Roots, Shoots, Fruits & Flowers: Yellow Butterfly, Horsetail Scouring Rush & Fertilizer Label

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A yellow caterpillar feeding flowers. Photo: Christy Frederick, Master Gardener, Pineville, LA

Yellow Butterfly

Sometimes readers will share some positive emails and pictures. Christy of Pineville shared this email and images from late 2022, “I was encouraged…to find quite a few Cloudless Sulphur caterpillars on yellow cassia in my yard. These butterflies are common, but I have never noticed these [caterpillars] before! Yay! They are interesting caterpillars and eating yellow flowers not the foliage.”

There are a few times when tolerance of some damage will reward a gardener with a pleasant surprise like a beautiful caterpillar. Evan Cole, an entomologist with the US Forest Service, shared this information about this butterfly, “The sulphur butterfly, often known as the cloudless sulphur butterfly, is a large yellow butterfly found throughout most of the mainland United States. It is most common in the eastern United States and southern portions of the western United States, but it has been spotted as far north as Canada.”

Cloudless sulphur butterfly.

A cloudless suphur butterfly. Photo: Christy Frederic, Master Gardener, Pineville, LA

Horsetail scouring rush.

Horsetail Scouring Rush. Photo: Silas Cecil, LSU AgCenter

Horsetail Scouring Rush

Silas Cecil, 4-H Agent & Parish Horticulture Agent in LaSalle Parish, sent this email about a strange plant, “A gentleman brought this to me yesterday at church. I do not know if it is a broken-down Field Horsetail Rush or Scouringrush.

[It has] round stems, joints, and no leaves. [It] might not matter, but [is there ]more [information on] how to kill this plant and mitigate the spread.”

Cecil correctly identified this plant. Settlers used this native plant to scour pots and pans so “scouring” is part of the name. This plant is also a living fossil and can be invasive. Weed scientists at the University of Nebraska, Lincoln, conducted trials and reported that Glean® and Telar® were highly effective in controlling this weed.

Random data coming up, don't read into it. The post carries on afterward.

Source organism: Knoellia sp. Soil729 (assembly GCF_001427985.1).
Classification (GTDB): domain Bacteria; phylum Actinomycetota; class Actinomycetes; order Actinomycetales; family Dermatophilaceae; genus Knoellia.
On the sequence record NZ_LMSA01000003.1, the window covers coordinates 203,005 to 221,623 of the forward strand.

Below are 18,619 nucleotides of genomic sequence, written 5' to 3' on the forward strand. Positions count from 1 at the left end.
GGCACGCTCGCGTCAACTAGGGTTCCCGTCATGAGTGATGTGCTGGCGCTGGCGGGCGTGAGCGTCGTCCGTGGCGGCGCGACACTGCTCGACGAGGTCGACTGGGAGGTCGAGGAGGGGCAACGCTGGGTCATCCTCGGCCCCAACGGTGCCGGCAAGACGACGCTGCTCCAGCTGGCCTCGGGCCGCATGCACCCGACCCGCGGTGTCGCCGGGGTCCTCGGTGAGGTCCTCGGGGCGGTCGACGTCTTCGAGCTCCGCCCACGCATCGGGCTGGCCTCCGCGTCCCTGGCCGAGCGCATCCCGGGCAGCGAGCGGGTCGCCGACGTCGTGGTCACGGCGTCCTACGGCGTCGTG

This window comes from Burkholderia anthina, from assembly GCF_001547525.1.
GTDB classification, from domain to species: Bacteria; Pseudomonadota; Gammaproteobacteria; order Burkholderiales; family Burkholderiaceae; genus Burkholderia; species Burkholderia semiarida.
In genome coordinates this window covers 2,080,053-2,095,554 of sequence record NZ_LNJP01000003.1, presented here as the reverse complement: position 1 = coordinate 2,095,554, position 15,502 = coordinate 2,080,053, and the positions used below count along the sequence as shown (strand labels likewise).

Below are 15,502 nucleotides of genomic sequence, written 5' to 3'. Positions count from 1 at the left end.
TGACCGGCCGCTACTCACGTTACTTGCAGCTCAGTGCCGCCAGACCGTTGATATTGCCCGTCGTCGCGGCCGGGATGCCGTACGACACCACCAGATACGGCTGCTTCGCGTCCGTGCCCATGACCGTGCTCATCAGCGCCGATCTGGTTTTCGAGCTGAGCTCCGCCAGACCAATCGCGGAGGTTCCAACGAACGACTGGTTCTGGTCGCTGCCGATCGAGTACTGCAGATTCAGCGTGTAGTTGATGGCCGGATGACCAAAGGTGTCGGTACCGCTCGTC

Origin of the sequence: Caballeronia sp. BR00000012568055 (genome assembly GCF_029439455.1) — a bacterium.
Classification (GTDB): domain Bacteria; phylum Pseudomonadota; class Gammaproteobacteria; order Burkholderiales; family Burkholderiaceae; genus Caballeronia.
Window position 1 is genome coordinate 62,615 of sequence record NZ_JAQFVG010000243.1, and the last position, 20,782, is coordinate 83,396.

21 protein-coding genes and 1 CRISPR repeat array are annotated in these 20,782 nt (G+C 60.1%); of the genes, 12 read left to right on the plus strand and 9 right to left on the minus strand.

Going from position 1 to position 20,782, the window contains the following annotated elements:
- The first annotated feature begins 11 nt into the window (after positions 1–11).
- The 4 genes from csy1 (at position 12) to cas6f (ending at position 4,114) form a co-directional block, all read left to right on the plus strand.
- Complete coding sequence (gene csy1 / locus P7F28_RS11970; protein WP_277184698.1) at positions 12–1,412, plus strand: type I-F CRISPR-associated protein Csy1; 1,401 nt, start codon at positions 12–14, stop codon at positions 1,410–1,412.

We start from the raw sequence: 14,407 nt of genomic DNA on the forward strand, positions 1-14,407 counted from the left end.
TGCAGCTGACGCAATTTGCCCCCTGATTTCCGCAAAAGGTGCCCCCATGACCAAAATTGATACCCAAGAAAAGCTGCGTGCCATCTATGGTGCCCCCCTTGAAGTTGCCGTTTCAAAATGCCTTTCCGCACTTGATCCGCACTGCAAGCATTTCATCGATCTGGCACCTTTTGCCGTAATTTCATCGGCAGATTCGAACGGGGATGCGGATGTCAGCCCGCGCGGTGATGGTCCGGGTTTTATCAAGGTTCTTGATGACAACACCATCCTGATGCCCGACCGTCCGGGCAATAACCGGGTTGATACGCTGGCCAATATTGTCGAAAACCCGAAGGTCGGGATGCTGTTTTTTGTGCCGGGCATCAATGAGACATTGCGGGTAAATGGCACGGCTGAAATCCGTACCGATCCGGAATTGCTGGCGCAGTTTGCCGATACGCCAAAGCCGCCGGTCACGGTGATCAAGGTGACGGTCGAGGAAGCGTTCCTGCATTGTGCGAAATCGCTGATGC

Miracle Gro plant food.

Miracle Gro(R) fertilizer concentrate Photo:

Fertilizer Label

Kyle asked a thoughtful question, “I was wondering if I use Miracle Gro® All-Purpose liquid fertilizer you mix with water, how long do you have to wait before picking a vegetable. I read online for 2 weeks but I wanted to double check this.”

Kyle took the responsible step of reading the label and then asked his question. AHA was unable to find the 2-week recommendation on the label. However, the Gardening Mentor, an online writer and certified in Home Horticulture and Organic Gardening by Oregon State University, made this statement, “It is safe to eat vegetables grown with Miracle Gro®, but you need to wait at least two weeks after application of the chemical fertilizer, so it is absorbed by the plants. You should also wash the vegetables well before you eat them as the chemicals can irritate the mouth, throat, and skin.”

If you want to contact Roots, Shoots, Fruits, and Flowers, please send your questions and pictures to Keith Hawkins, Area Horticulture Agent (AHA), 337.284.5188 or

“Before you buy or use an insecticide product, first read the label, and strictly follow label recommendations. Mention of trade names or commercial products in this article is for informational purposes only and does not constitute endorsement by Louisiana State University AgCenter.”

“This work has been supported, in part, by the USDA National Institute of Food and Agriculture, Renewable Resources Extension Act Award, Accession Number 1011417.”

5/17/2023 7:42:57 PM
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